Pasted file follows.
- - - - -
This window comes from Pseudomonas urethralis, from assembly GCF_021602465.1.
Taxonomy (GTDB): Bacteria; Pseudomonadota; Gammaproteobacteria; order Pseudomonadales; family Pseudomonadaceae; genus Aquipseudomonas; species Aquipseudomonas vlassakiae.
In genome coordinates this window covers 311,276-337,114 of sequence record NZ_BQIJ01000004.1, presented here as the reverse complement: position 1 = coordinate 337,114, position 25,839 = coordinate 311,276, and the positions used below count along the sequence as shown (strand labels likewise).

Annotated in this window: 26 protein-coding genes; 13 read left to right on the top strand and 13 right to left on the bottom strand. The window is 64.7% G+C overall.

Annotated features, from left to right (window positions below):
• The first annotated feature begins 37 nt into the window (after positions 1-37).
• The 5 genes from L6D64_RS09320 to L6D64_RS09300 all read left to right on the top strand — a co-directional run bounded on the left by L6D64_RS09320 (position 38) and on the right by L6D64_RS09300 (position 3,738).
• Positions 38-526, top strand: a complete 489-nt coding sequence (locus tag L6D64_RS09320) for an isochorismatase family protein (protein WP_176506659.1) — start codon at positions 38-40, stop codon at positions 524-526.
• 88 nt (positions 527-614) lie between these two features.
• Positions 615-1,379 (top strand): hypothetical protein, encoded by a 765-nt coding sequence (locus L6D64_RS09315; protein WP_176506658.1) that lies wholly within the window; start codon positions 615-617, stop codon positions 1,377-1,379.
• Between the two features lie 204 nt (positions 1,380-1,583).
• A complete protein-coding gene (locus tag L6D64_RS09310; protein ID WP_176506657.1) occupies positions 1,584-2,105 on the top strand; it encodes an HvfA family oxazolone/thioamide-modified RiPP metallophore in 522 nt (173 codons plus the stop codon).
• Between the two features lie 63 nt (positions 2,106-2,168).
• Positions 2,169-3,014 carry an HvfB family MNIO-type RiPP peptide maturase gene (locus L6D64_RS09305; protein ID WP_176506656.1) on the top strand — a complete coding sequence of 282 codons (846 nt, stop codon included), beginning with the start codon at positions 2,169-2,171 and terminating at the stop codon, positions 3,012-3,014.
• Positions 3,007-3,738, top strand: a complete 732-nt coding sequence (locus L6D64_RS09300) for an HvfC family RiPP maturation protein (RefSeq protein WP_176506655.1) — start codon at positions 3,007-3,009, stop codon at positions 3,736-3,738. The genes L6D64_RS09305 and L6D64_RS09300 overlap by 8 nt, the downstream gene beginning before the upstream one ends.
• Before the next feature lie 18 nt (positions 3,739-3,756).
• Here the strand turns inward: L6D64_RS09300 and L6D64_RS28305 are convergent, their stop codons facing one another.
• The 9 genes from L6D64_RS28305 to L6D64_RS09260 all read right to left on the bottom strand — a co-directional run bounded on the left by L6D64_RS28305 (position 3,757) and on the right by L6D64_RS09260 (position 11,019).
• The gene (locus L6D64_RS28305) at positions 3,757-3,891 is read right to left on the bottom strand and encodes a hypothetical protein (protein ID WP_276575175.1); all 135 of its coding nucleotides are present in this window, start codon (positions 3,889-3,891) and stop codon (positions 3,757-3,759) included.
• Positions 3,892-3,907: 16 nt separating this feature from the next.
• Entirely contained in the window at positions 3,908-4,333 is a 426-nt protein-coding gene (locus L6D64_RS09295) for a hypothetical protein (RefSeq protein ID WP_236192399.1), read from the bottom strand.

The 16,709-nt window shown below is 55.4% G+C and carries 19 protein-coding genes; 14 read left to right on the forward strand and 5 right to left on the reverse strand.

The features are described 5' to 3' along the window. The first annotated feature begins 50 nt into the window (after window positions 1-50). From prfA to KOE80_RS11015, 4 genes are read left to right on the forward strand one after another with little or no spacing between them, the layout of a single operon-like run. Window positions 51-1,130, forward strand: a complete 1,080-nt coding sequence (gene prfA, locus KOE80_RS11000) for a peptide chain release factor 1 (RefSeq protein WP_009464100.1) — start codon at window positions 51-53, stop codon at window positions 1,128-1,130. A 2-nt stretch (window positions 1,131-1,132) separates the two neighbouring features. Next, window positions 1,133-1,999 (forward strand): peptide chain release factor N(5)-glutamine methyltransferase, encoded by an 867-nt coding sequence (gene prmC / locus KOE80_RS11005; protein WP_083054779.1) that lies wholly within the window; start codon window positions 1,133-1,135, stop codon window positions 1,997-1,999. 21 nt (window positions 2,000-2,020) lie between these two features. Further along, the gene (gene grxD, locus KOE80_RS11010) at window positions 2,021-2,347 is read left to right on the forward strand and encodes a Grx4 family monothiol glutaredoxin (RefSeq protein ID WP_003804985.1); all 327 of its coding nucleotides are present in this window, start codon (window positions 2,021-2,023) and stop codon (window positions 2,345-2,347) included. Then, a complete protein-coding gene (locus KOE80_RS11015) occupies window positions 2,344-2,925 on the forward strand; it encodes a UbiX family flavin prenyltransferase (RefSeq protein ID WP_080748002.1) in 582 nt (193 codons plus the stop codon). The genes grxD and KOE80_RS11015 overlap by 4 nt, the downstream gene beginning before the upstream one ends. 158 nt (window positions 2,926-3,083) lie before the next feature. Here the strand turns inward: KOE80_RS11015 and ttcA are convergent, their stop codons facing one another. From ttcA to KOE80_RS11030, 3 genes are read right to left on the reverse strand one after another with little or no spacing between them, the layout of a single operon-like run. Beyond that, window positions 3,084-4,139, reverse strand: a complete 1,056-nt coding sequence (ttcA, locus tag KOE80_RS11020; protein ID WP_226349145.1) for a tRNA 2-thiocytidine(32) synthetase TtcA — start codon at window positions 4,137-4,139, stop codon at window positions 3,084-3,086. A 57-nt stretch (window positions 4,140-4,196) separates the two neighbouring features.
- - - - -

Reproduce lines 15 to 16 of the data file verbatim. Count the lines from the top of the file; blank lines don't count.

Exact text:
• Positions 3,007-3,738, top strand: a complete 732-nt coding sequence (locus L6D64_RS09300) for an HvfC family RiPP maturation protein (RefSeq protein WP_176506655.1) — start codon at positions 3,007-3,009, stop codon at positions 3,736-3,738. The genes L6D64_RS09305 and L6D64_RS09300 overlap by 8 nt, the downstream gene beginning before the upstream one ends.
• Before the next feature lie 18 nt (positions 3,739-3,756).